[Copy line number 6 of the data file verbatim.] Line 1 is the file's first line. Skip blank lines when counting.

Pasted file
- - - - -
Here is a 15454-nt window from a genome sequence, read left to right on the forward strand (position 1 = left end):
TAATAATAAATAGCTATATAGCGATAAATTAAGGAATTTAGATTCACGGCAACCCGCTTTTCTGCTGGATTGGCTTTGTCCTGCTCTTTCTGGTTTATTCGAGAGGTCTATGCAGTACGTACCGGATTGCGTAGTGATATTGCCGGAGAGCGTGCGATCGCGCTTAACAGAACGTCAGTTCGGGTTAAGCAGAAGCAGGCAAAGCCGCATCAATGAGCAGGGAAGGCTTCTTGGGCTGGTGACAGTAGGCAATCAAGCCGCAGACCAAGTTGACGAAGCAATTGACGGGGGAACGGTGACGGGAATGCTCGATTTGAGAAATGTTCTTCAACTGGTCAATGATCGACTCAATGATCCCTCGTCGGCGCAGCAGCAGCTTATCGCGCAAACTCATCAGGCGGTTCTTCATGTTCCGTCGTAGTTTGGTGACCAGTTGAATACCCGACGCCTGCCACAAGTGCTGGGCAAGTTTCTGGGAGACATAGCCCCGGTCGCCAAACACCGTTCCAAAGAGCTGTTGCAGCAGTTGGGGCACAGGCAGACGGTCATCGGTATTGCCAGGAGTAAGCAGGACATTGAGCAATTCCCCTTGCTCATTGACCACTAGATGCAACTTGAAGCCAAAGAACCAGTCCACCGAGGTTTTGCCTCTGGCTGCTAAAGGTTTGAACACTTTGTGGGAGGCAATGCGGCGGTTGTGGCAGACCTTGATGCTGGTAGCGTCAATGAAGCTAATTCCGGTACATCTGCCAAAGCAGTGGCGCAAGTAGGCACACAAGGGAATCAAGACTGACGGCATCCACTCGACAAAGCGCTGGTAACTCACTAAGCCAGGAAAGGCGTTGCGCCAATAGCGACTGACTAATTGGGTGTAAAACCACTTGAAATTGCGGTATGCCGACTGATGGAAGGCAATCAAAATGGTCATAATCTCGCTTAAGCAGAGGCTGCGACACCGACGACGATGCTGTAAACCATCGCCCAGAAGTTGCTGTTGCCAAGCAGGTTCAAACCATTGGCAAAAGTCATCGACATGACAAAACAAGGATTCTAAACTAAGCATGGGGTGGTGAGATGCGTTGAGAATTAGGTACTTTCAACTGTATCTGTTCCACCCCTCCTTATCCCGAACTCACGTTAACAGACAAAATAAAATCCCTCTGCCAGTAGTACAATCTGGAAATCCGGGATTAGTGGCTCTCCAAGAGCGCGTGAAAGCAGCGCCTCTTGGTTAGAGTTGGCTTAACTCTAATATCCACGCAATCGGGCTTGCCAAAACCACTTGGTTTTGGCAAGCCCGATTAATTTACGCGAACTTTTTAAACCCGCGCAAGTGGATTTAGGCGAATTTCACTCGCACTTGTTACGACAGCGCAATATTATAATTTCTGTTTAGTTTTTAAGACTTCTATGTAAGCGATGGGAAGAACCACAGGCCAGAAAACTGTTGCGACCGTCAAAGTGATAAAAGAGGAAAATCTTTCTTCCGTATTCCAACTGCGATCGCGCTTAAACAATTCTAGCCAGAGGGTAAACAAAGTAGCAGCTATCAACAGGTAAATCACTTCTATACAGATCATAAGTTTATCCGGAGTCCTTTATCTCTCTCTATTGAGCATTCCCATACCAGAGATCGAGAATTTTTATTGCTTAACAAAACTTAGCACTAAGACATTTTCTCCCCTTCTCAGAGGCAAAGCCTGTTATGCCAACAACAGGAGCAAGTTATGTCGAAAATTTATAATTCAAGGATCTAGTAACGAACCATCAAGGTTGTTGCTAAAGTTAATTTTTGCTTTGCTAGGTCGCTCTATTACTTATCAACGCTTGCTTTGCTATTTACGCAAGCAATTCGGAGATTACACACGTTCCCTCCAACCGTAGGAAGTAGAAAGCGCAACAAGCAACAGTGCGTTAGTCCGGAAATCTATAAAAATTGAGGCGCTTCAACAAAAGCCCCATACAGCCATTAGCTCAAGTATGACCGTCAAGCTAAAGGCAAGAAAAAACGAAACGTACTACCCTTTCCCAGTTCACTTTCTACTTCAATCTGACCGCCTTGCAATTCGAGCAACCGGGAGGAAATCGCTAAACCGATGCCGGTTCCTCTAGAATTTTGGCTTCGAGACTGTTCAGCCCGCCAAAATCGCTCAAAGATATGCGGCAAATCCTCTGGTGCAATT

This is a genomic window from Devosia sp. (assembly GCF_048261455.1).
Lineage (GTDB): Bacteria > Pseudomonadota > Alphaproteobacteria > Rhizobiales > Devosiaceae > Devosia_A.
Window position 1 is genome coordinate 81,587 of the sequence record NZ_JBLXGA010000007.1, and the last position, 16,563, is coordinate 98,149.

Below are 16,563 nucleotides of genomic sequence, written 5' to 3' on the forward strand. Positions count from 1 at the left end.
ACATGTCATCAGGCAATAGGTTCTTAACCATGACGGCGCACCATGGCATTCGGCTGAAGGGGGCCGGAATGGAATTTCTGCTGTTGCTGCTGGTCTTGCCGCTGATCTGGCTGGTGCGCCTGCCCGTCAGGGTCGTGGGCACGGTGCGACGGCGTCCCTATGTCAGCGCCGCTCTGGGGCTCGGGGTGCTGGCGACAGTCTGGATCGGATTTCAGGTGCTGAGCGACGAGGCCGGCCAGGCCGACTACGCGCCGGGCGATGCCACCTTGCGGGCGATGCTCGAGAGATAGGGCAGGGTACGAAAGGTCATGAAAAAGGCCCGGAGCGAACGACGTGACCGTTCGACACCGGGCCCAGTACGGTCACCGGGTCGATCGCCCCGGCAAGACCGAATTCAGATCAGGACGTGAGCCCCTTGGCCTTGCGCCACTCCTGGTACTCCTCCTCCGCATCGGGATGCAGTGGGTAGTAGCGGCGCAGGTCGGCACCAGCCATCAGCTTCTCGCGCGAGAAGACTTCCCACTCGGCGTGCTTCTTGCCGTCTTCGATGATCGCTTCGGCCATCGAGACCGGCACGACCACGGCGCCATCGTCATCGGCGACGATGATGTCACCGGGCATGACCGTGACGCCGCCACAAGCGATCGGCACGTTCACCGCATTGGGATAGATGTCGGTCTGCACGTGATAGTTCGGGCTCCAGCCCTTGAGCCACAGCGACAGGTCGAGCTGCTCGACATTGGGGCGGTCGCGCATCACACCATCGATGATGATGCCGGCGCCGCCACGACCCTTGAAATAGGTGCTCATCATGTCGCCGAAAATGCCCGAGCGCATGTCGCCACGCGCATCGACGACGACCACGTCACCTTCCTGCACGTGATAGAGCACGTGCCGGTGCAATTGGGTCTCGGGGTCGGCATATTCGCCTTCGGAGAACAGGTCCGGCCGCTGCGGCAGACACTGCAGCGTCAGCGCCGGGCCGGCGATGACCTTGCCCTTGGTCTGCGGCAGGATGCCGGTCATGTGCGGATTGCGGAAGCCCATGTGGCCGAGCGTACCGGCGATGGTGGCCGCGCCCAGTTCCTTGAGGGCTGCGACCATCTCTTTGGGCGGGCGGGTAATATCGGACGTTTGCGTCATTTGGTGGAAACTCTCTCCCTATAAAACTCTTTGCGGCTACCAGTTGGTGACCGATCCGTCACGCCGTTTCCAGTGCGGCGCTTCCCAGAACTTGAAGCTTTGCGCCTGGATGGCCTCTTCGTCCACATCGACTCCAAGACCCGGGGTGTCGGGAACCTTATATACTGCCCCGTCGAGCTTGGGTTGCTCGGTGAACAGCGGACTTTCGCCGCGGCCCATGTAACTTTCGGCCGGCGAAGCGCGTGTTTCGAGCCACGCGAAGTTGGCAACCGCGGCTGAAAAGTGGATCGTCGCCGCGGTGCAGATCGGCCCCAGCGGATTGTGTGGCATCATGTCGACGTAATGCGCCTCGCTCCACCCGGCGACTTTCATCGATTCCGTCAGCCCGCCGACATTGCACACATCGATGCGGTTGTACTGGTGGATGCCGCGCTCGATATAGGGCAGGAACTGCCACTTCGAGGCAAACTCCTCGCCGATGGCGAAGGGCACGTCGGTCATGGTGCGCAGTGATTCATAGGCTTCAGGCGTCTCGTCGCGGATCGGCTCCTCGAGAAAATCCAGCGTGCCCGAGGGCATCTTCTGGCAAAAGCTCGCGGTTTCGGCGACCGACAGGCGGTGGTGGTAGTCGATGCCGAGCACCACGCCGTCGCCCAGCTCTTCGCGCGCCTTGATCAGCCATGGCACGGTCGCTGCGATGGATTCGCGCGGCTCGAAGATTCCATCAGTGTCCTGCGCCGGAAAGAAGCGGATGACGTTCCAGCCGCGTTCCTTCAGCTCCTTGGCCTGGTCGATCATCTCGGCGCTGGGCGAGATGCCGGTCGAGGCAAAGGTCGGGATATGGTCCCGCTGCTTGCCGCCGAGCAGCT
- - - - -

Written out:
Below are 16,563 nucleotides of genomic sequence, written 5' to 3' on the forward strand. Positions count from 1 at the left end.